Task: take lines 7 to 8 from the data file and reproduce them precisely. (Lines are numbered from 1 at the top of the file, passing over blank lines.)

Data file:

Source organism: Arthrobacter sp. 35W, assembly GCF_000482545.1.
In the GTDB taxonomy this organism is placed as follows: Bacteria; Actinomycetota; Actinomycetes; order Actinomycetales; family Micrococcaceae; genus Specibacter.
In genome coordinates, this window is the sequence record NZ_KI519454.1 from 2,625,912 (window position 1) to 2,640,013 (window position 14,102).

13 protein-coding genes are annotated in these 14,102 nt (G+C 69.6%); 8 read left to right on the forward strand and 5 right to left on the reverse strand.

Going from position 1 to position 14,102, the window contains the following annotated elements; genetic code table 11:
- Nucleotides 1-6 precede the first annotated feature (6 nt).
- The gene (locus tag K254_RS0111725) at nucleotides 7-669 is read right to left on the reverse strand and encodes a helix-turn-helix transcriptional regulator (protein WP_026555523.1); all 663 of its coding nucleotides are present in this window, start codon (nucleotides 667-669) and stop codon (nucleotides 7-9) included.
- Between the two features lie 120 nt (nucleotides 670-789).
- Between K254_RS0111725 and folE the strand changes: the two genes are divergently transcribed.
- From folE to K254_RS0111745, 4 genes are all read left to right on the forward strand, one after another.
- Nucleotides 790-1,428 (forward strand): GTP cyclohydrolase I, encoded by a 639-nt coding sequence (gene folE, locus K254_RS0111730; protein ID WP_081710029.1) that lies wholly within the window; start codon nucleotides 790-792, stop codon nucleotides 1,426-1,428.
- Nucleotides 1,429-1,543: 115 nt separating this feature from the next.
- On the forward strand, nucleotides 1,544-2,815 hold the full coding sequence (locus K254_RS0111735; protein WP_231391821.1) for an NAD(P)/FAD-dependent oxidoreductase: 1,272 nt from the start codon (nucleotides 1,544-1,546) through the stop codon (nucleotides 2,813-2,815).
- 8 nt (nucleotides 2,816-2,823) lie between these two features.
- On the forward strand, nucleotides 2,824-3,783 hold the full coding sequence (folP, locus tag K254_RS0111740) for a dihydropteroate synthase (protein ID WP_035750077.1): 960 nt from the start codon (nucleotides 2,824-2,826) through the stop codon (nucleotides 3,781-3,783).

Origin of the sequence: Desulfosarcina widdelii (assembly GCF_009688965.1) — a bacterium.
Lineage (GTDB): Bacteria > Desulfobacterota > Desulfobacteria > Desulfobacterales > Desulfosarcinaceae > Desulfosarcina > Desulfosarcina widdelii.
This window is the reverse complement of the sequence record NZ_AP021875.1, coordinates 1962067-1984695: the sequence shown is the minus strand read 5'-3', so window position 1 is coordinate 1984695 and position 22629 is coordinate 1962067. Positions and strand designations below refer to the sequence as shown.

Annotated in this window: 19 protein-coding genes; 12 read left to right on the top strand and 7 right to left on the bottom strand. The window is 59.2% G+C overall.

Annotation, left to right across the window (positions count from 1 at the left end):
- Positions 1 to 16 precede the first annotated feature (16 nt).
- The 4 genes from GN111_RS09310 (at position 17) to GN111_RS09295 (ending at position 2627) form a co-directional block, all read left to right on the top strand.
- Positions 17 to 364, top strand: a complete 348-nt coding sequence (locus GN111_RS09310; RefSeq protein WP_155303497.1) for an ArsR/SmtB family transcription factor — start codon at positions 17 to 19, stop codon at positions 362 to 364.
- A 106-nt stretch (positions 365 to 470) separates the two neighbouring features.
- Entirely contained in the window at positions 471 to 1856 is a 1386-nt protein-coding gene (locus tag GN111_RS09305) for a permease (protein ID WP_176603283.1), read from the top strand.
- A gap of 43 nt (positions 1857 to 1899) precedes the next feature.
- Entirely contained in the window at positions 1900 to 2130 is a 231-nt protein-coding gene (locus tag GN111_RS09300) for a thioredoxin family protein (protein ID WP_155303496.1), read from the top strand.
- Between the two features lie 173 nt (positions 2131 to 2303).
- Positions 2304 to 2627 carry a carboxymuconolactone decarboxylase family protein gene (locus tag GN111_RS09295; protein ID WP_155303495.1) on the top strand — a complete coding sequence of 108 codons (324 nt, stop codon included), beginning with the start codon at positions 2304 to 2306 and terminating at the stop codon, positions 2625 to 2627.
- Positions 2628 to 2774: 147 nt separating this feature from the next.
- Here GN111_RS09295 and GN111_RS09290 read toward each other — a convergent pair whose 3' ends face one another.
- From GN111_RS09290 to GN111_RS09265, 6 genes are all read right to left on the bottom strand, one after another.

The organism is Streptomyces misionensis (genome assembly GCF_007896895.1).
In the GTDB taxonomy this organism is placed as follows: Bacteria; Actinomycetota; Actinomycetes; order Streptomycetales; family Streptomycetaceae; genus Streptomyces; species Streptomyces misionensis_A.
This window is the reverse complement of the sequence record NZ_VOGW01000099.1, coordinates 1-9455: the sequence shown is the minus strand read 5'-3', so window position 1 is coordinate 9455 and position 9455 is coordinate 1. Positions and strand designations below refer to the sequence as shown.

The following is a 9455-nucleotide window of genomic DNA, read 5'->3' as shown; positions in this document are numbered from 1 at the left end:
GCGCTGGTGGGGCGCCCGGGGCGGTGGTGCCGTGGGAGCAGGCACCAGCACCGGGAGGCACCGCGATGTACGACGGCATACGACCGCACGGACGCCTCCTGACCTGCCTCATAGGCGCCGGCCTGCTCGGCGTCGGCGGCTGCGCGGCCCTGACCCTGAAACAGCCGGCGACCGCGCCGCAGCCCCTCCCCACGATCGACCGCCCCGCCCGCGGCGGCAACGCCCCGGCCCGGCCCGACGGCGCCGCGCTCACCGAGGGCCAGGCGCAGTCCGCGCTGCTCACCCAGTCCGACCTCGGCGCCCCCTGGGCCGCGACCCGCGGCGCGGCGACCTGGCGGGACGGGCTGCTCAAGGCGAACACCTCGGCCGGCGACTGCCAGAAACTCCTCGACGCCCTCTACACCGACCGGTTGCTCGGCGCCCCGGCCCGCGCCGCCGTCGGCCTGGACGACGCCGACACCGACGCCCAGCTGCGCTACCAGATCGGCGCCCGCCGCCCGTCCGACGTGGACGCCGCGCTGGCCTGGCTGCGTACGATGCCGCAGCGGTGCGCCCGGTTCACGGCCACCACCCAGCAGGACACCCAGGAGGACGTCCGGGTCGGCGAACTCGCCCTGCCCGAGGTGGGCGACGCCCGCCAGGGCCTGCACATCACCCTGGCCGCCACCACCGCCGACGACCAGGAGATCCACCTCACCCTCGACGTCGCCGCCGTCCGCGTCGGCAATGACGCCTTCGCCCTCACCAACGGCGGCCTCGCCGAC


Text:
- The gene (locus tag K254_RS0111725) at nucleotides 7-669 is read right to left on the reverse strand and encodes a helix-turn-helix transcriptional regulator (protein WP_026555523.1); all 663 of its coding nucleotides are present in this window, start codon (nucleotides 667-669) and stop codon (nucleotides 7-9) included.
- Between the two features lie 120 nt (nucleotides 670-789).